On November 5, 2020, the Washington Supreme Court altered a 60-year provision of Washington’s Minimum Wage Statute when it issued its decision in Martinez-Cuevas v. DeRuyter Brothers Dairy. The court held that the agricultural overtime exemption at RCW 49.46.130(2)(g), which exempted agricultural employers from paying overtime at a rate of 1.5 times the regularly hourly rate, violated article I, section 12 of the Washington State Constitution as applied to dairy workers. While the decision does not invalidate the agricultural overtime exemption for all agricultural workers in Washington, Justice Gonzalez’s concurrence strongly signaled that the exemption’s future is far from certain and argued that any decision should be applied retroactively.

In Martinez-Cuevas, the court cited long hours and dangerous work conditions to dairy workers to find that the Washington legislature lacked reasonable grounds for granting the overtime exemption to agricultural employers, as applied to dairy workers. Chief Justice Stephens, in her dissent, pointed out that the majority’s reasoning could be applied to most agricultural employers.

The court did not state whether the decision would be applied retroactively because that issue was not before them. If the decision were to be applied retroactively, affected employers would have to pay affected employees half of the regular hourly rate for all overtime hours they worked for the last three years.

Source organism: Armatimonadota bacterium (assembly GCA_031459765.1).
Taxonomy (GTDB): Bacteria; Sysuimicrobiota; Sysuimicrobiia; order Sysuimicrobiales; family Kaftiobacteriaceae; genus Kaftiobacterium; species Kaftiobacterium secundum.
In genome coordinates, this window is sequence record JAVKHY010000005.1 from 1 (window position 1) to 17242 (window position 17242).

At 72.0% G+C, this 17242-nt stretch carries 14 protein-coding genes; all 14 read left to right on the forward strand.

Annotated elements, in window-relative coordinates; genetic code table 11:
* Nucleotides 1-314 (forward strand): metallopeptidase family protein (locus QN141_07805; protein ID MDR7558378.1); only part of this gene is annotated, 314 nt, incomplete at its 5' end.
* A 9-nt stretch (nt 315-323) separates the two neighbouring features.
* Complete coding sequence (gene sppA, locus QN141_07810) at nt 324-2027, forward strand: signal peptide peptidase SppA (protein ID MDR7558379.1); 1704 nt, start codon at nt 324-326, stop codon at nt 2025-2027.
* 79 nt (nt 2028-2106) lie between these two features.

While this ruling does not apply to all agricultural employers in Washington, those employers should start planning now for that possibility. Here are some suggestions:

  • Evaluate your current compensation arrangements and potential effects if the Martinez-Cuevas outcome were applied to all agriculture employers in the future.
  • For employers considering pay rate adjustments, prepare now. Adjustments can include modifying the hourly rate so that it can be split between a regular hourly rate and an overtime rate of one-and-a-half times the hourly rate, so long as the regular hourly rate is at least the current minimum wage.
  • If you pay a piece rate or flat rate for work, carefully calculate the hours and work—including all rest breaks and non-productive time—to determine a regular hourly rate of pay and then an overtime rate. Then consider if adjustments to the piece rate or flat rate work need to be made.
  • If you make any pay rate adjustments, provide notice to the employee before making the adjustment. The notice should be easily accessible and in a language appropriate for the employee. If possible, obtain their signed acknowledgement of the pay rate adjustment.
  • Ensure that all employees are paid at least the minimum wage rate. The current minimum wage in Washington is $13.50, increasing to $13.69 on January 1, 2021.
  • Any pay rate adjustments should be evaluated based upon business needs and applied consistently throughout the organization.
  • The new salary basis and executive/administrative/professional overtime regulations went into effect this year. If you have any individuals whom you believe qualify under these exemptions, re-evaluate them to ensure they meet the new standards, particularly the increased salary amounts effective January 1, 2021.
  • Review your employment handbooks and consider what, if any, additional policies you might want about the use of overtime.

This does not constitute legal advice and you should consult with an attorney as to how this ruling applies to your business.

Sign up

Ideas & Insights